A CAFFEINE PEDDLING Starbucks store in Buenos Aires is not the place you'd expect to find illegitimate cryptocurrency mining to go alongside your venti triple shot skinny mint latte.
But Noah Dinkin discovered his laptop had been infected by malware after he connected to the Starbucks store's free WiFi hotspot.
It turns out the hotspot had been hijacked and injected with malware that syphons off processor power to crunch the calculations needed to generate or 'mine' cryptocurrency, Monero in this case.
A rather surprised Dinkin alerted the coffee-pushing company to the infection, and Starbucks got its internet service provider to purge the malware from the network. So it would appear that this is the work of a hacker rather than a way for Starbucks to make some extra cash on the side.
Hi @Starbucks @StarbucksAr did you know that your in-store wifi provider in Buenos Aires forces a 10 second delay when you first connect to the wifi so it can mine bitcoin using a customer's laptop? Feels a little off-brand.. cc @GMFlickinger pic.twitter.com/VkVVdSfUtT— Noah Dinkin (@imnoah) December 2, 2017
While the CPU power stolen from Dinkin's laptop wouldn't have generated any cryptocurrency on its own, a network of such compromised computers could be used to generate Monero coins making hackers illicit money that's difficult to trace.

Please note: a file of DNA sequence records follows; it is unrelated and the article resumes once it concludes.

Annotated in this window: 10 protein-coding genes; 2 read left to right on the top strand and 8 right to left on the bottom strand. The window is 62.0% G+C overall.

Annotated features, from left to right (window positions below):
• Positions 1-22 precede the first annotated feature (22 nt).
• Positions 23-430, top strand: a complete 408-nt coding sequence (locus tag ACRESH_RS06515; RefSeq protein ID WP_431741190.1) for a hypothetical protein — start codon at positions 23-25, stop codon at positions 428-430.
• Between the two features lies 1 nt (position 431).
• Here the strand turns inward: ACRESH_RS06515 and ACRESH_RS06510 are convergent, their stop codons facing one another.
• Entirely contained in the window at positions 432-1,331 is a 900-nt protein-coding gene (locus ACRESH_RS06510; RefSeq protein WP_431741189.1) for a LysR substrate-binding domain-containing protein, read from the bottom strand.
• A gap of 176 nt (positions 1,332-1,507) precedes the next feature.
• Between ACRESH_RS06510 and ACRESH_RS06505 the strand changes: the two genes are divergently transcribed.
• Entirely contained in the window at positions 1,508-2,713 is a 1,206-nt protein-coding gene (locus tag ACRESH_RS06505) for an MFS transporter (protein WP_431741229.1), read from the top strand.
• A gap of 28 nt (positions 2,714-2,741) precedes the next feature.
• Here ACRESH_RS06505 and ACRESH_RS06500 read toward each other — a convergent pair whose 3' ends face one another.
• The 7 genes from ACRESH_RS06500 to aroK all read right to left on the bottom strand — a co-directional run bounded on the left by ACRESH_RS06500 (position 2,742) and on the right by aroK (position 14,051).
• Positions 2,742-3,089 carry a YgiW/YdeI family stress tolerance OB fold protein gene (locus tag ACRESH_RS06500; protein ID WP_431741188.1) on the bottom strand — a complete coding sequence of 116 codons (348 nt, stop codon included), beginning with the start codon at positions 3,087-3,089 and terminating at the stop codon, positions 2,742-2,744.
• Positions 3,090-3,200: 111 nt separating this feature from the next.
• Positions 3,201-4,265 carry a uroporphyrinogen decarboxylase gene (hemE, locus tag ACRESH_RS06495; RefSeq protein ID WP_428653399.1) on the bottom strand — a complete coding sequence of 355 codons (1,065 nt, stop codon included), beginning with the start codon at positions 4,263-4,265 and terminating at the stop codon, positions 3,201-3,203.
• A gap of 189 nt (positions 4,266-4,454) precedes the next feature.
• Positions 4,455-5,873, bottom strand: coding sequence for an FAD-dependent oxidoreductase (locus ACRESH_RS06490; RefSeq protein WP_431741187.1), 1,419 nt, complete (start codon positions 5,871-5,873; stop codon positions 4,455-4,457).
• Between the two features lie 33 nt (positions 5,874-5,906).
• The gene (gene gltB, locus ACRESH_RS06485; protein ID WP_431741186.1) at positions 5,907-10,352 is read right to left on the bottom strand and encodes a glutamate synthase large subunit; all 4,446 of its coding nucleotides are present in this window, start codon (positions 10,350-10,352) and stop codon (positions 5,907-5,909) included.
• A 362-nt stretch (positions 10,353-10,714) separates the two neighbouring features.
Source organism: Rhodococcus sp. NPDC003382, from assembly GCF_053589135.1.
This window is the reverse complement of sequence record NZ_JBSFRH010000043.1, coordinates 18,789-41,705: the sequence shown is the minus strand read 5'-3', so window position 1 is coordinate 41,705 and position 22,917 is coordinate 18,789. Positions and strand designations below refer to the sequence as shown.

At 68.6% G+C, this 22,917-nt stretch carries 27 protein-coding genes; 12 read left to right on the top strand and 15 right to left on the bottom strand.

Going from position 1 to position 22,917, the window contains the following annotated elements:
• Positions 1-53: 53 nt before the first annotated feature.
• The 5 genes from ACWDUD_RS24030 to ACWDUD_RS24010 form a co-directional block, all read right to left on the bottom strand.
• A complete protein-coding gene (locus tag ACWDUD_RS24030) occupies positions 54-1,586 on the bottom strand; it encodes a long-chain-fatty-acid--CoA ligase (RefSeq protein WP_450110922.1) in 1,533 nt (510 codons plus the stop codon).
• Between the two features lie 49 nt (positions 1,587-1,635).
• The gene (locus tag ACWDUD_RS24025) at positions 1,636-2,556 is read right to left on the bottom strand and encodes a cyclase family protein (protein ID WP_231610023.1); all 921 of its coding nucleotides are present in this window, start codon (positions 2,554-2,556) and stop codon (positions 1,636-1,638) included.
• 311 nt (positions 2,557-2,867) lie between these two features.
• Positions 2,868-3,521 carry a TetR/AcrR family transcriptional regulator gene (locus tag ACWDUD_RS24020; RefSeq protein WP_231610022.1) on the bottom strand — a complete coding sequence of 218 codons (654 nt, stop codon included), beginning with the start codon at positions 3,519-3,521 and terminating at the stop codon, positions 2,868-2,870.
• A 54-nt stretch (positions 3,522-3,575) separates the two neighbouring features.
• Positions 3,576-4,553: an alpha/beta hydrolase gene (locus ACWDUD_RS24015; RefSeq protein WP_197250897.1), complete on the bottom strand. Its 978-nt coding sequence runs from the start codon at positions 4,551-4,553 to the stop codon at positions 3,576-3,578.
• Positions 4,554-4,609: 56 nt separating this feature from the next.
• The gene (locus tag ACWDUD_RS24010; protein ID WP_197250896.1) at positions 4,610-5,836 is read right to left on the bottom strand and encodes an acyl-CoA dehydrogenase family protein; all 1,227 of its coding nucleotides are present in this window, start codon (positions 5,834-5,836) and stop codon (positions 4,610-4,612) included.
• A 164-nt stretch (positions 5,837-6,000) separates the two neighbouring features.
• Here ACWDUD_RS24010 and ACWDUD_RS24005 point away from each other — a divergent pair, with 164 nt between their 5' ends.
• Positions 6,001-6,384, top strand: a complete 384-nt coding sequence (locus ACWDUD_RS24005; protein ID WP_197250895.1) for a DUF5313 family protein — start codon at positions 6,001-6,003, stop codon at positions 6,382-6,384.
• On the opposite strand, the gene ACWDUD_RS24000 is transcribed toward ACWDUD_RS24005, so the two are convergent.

And such hacking appears to be on the rise, with even the likes of The Pirate Bay actively saying it had been using cryptocurrency miners built into its website to experiment with new ways to generate revenue beyond advertising.
The problem with such miners is they can cause machines to run sluggishly and put central processor units under heavier loads thereby causing a computer to use up more power and over time erode the lifespan of the processor chip.
But we live in a world where some of us want to get rich or die tryin' and need to find ways to make money out of anything, so cryptocurrency mining and illicit ways to go about it could become ever more popular. µ
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